Very characteristic of the resilience and pragmatism that characterized his personality, in this stay in France we highlight a very significant action. Francisco de Lemos, and perhaps this is why his personality generates so much interest, often showed a quite correct intuition and reading of reality. Keeping himself informed of the progress of the conflict and the setbacks of the French forces – during his stay in France he maintained lines of communication with Portugal – he tried to prepare himself for the post-invasion. Thus, throughout his stay in France he rejected any financial contribution from the French authorities, knowing that this would harm him. Thus, he financed his stay and all expenses during the years he spent in Bayonne and Bordeaux, which cost around 37 thousand of Portuguese real (Portuguese currency in the period).
In 1813, he returned to his duties as rector of the University of Coimbra where he remained until he resigns from office for health reasons in 1821. He died the following year without knowing for sure the cause. He left a very important legacy in the field of ecclesiastical administration, but also in the area of higher education in Portugal, guiding the university in one of its most emblematic processes of university reform.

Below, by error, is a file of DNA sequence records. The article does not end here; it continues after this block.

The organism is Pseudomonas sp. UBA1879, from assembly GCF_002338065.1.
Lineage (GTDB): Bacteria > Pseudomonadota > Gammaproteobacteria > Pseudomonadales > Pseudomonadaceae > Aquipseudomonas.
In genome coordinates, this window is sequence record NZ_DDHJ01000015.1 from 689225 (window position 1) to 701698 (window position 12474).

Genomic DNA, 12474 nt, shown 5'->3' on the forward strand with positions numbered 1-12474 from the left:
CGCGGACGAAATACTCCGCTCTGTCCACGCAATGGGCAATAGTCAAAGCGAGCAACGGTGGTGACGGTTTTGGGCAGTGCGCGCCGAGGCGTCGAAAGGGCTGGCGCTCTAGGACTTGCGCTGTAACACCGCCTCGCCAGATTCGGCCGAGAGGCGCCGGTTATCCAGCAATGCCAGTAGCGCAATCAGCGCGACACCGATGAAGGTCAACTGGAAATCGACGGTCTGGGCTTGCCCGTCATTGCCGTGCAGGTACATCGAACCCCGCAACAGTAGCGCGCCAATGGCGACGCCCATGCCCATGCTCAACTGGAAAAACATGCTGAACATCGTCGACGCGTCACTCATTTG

One of his biographies already left us a phrase well known in his study of the life of Francisco de Lemos: “Reconheçeram-se-lhe virtudes, teve defeitos. Era um homem.”6 In translation: “He was recognized for his virtues, he had defects. He was a man.”
 Carlos F. T. Alves, “O intermediário entre o arquitecto e a sua obra. A actuação de D. Francisco de Lemos no seu primeiro reitorado (1770-1779)”, Fragmenta Histórica, n. 4 (2016): 141–77; Carlos F. T. Alves, “O segundo reitorado de D. Francisco de Lemos na Universidade de Coimbra: uma ação conjunta?”, Revista HISTEDBR On-line 16, n. 70 (7 de Maio de 2017): 210–31, https://doi.org/10.20396/rho.v16i70.8645242.
 Robert D. Anderson, European universities from the Enlightenment to 1914 (Oxford: Oxford University Press, 2004), 30–31.
 LEMOS, D. Francisco de, “Exposição dirigida a Sua Alteza Real o Príncipe Regente.” O Instituto, Revista Scientifica e Litteraria. Vol. 46 nº 4, nº5, nº8 bis, nº9 bis, nº10, nº10 bis e nº11. Coimbra: Imprensa da Universidade de Coimbra, 1899.
 Ana Cristina Araújo, “Revoltas e ideologias em conflito durante as Invasões Francesas”, Revista de História das Ideias VII (1985): 7 – 90.
 Francisco de Lemos refrained from being late, although he did not give any plausible explanation; nevertheless, the members present at the meeting followed a script previously written, again, by the Rector.
 Genoveva Marques Proença, “D. Francisco de Lemos de Faria Pereira Coutinho. Reitor da Universidade de Coimbra” (Dissertação para a licenciatura em Ciências Histórico e Filosóficas, Coimbra, Universidade de Coimbra, 1955).